The lamb recipe in the Torah's book of Exodus amounts to this: "Do not eat any of it raw, or cooked in any way with water, but roasted ... over the fire." If the weather is amenable to grilling over an outdoor flame by Passover time, feel free to do so. If not, use this recipe to oven-roast the meat.
A rack of lamb is a good choice for roasting. It is the rib section and can be divided into lamb chops for serving. The shank and other large cuts of lamb may be prepared in a similar way. For larger pieces, score with a small knife before slathering with rub. Then place fat side up in a roasting pan and heat in a 475-degree oven for the first 5 minutes. Reduce the heat to 325 degrees and roast for 30 minutes per pound, checking for doneness with a meat thermometer as directed below.
Serve with matzoh and Maror Salad.
Make Ahead: The lamb needs to marinate in the refrigerator for 1 hour.
Where to Buy: Ribs, shanks and other cuts are available from KOLfoods.com, a local source for grass-fed kosher meat, as part of the "half saddle" package.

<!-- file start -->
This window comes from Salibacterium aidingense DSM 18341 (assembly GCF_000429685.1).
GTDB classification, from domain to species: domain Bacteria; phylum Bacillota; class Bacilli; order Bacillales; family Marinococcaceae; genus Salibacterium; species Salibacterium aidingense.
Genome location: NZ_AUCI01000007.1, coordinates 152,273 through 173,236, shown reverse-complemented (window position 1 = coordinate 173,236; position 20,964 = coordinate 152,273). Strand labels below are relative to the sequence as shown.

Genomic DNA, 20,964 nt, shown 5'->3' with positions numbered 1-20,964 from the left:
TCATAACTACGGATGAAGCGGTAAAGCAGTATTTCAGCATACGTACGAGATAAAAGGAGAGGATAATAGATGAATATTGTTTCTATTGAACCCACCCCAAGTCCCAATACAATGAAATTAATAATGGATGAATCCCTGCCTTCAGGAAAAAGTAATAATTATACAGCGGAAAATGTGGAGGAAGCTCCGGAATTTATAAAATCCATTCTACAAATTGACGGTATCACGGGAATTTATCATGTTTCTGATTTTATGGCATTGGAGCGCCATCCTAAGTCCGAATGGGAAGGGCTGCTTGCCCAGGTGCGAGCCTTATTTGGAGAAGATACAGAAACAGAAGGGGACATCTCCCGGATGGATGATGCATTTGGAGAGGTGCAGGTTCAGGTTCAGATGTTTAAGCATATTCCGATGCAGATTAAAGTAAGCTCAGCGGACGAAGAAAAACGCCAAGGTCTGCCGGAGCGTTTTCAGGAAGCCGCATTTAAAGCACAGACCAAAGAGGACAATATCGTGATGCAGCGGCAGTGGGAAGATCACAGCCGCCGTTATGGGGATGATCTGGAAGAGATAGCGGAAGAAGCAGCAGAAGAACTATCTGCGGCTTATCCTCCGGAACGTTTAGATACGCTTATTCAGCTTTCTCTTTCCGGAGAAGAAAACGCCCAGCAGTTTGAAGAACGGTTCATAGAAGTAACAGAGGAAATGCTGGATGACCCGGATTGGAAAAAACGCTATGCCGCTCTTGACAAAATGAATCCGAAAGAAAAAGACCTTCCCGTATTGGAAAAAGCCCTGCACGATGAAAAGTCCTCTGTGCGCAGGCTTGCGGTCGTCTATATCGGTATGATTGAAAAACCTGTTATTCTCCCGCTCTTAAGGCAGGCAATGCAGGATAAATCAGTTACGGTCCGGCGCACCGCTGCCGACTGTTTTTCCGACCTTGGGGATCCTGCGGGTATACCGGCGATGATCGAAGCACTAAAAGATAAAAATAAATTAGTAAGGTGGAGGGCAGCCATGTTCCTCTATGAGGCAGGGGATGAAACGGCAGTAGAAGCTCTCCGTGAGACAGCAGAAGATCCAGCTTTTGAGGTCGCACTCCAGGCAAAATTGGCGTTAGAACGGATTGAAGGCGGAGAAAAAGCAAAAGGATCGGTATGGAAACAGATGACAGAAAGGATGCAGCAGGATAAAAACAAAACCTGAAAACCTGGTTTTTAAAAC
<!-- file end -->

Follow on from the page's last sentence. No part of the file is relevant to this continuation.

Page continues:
Servings: 3 - 4
- 2 tablespoons olive oil
- 2 tablespoons fresh lemon juice
- 1 teaspoon kosher for Passover powdered beef or chicken bouillon
- 1 teaspoon freshly ground black pepper
- 1 teaspoon ground ginger
- 2 teaspoons sweet or hot paprika
- 1/2 teaspoon ground cinnamon
- 1 small onion, finely chopped (1/2 cup)
- 2 tablespoons finely chopped garlic
- 1 to 2 tablespoons prepared white horseradish
- 1 tablespoon light brown sugar
- 2 racks of lamb, frenched (about 2 pounds total)
Combine the oil, lemon juice, powdered bouillon, pepper, ginger, paprika, cinnamon, onion, garlic, horseradish (to taste) and brown sugar in a bowl; mix well. Use as much of the mixture as possible to coat the racks of lamb (meat and fat). Cover or place in a zip-top bag to rest in the refrigerator for 1 hour.
Preheat the oven to 450 degrees.
Place the lamb racks fat side down in a large cast-iron skillet or small roasting pan. Roast for 15 minutes, then begin to check the internal temperature of the meat by inserting an instant-read thermometer (away from the bone), which should register between 125 and 140 degrees; roast further to taste (up to 25 minutes, depending on your preferred degree of doneness).
Let the lamb rest for 10 minutes before slicing and serving.
Rub recipe adapted from Michael Twitty of Afroculinaria.com; lamb roasting recipe adapted from "The Joy of Cooking," by Irma S. Rombauer, Marion Rombauer Becker and Ethan Becker (Scribner, 1997).
Tested by Mike Cutler.
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